[Intel-gfx] [PATCH] dma-buf: Implement simple read/write vfs ops

Daniel Vetter daniel.vetter at ffwll.ch
Thu Sep 19 16:18:07 UTC 2019


On Thu, Sep 19, 2019 at 5:53 PM Chris Wilson <chris at chris-wilson.co.uk> wrote:
>
> Quoting Daniel Vetter (2019-09-19 16:28:41)
> > On Thu, Sep 19, 2019 at 5:09 PM Chris Wilson <chris at chris-wilson.co.uk> wrote:
> > >
> > > It is expected that processes will pass dma-buf fd between drivers, and
> > > only using the fd themselves for mmaping and synchronisation ioctls.
> > > However, it may be convenient for an application to read/write into the
> > > dma-buf, for instance a test case to check the internal
> > > dma_buf->ops->kmap interface. There may also be a small advantage to
> > > avoiding the mmap() for very simple/small operations.
> > >
> > > Note in particular, synchronisation with the device is left to the
> > > caller with an explicit DMA_BUF_IOCTL_SYNC, rather than done implicitly
> > > inside the read/write, so that the user can avoid synchronisation if
> > > they so choose.
> > >
> > > "It is easier to add synchronisation later, than it is to take it away."
> >
> > Hm for mmap I think the explicit sync makes sense (we might even want
> > to do it in userspace). Not so sure it's a great idea for read/write
> > ... I guess we'd need to see what people have/had in mind for the
> > userspace for this to decide.
>
> There's an O_SYNC flag for open(2):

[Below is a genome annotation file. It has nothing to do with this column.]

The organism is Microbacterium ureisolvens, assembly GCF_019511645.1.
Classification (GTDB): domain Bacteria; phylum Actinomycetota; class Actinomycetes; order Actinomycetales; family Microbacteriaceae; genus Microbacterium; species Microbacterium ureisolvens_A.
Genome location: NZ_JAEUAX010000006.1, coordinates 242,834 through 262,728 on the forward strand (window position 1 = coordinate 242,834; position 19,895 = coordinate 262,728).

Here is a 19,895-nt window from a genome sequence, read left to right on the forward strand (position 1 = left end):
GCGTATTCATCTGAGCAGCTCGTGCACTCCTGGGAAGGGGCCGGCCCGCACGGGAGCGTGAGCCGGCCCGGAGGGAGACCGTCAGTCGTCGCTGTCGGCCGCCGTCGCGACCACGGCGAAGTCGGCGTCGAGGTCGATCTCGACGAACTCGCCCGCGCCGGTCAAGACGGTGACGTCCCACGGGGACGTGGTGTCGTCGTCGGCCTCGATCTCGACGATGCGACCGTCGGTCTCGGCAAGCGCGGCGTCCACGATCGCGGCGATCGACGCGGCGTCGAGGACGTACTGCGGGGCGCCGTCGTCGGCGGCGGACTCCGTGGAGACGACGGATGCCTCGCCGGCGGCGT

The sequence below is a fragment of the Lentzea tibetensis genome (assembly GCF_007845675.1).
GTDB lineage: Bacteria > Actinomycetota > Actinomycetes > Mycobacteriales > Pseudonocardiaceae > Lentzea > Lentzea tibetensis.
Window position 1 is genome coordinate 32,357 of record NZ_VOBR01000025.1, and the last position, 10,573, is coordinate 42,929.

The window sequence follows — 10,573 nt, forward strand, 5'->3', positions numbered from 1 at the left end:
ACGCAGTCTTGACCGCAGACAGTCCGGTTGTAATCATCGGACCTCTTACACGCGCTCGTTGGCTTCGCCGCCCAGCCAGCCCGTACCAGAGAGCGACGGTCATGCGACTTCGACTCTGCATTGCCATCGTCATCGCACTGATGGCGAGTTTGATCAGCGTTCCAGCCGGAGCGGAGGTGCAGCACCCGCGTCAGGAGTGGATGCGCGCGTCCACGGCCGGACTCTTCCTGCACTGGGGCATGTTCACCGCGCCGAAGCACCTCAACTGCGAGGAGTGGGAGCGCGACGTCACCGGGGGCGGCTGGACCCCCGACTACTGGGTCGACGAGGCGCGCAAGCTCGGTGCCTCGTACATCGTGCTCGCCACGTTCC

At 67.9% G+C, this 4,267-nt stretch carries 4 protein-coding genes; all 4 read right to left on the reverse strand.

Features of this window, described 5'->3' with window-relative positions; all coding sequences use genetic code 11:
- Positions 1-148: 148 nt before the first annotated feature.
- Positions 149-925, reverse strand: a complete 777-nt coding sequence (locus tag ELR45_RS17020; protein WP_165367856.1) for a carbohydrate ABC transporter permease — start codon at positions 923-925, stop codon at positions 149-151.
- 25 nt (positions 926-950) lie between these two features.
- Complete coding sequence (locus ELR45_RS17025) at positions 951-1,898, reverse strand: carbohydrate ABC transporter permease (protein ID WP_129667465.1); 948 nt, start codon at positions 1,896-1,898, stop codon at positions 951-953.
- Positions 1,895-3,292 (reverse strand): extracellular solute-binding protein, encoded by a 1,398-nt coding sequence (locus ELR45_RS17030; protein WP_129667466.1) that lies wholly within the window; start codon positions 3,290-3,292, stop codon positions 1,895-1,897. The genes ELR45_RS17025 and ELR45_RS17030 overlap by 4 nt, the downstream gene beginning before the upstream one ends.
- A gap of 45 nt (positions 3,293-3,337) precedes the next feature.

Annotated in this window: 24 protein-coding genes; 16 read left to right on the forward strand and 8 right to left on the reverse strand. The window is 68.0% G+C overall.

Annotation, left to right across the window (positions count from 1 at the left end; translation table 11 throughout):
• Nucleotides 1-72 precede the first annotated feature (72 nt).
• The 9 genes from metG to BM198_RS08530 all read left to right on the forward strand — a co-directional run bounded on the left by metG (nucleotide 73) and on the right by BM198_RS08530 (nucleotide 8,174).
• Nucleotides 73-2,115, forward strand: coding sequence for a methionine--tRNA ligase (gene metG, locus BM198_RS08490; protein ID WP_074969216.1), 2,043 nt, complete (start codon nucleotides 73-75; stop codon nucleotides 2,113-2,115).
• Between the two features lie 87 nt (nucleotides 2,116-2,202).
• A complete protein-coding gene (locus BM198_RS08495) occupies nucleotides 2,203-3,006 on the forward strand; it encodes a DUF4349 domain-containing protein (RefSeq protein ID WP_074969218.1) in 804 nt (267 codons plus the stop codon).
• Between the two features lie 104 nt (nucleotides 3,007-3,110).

>
>        O_SYNC Write operations on the file will complete according to the
>               requirements of synchronized I/O file integrity completion (by
>               contrast with the synchronized I/O data integrity completion
>               provided by O_DSYNC.)
>
>               By the time write(2) (or similar) returns, the output data and
>               associated file metadata have been transferred to the underly‚Äź
>               ing hardware (i.e., as though each write(2) was followed by a
>               call to fsync(2)).
>
> That seems applicable here?

Hm yeah, sounds like a neat idea to use O_SYNC to decide whether
writes/reads flushes or not. It's a bit a stretch since !O_SYNC would
also give you un-coherent reads (or could at least).
-Daniel
-- 
Daniel Vetter
Software Engineer, Intel Corporation
+41 (0) 79 365 57 48 - http://blog.ffwll.ch


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